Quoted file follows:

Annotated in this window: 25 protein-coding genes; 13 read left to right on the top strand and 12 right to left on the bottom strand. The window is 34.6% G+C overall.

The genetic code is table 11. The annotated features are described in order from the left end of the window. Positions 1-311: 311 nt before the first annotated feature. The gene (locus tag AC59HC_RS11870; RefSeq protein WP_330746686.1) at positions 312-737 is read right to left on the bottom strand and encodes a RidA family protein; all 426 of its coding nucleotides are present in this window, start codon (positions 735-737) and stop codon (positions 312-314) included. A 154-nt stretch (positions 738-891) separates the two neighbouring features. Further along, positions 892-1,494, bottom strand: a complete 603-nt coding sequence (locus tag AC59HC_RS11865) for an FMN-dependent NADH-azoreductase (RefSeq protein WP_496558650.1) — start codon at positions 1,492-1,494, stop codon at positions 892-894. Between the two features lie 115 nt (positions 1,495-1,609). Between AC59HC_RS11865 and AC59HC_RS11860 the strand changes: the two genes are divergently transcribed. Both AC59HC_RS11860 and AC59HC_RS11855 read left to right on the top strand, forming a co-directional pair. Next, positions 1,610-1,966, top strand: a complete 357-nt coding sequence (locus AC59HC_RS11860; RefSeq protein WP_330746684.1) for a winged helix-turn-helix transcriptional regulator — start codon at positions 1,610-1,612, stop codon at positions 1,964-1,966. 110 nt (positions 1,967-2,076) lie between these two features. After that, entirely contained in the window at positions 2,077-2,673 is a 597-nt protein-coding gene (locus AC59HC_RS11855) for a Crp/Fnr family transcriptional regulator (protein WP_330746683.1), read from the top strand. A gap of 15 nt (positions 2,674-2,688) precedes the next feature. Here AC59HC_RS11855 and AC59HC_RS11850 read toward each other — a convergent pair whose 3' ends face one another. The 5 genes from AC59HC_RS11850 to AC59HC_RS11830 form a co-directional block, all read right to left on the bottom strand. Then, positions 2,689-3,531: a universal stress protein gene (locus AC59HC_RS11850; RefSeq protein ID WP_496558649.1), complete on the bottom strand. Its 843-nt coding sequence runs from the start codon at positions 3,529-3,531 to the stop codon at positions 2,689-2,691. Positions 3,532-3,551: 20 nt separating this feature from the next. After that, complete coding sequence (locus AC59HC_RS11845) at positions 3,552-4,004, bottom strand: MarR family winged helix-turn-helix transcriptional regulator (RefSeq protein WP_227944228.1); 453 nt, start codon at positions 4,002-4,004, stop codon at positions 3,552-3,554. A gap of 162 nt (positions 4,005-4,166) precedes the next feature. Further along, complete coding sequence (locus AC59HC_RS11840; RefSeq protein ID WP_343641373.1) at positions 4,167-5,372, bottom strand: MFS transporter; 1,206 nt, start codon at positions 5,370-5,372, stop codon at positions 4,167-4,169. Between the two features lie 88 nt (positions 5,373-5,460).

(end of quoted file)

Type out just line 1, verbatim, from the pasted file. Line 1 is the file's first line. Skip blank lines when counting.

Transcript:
Annotated in this window: 25 protein-coding genes; 13 read left to right on the top strand and 12 right to left on the bottom strand. The window is 34.6% G+C overall.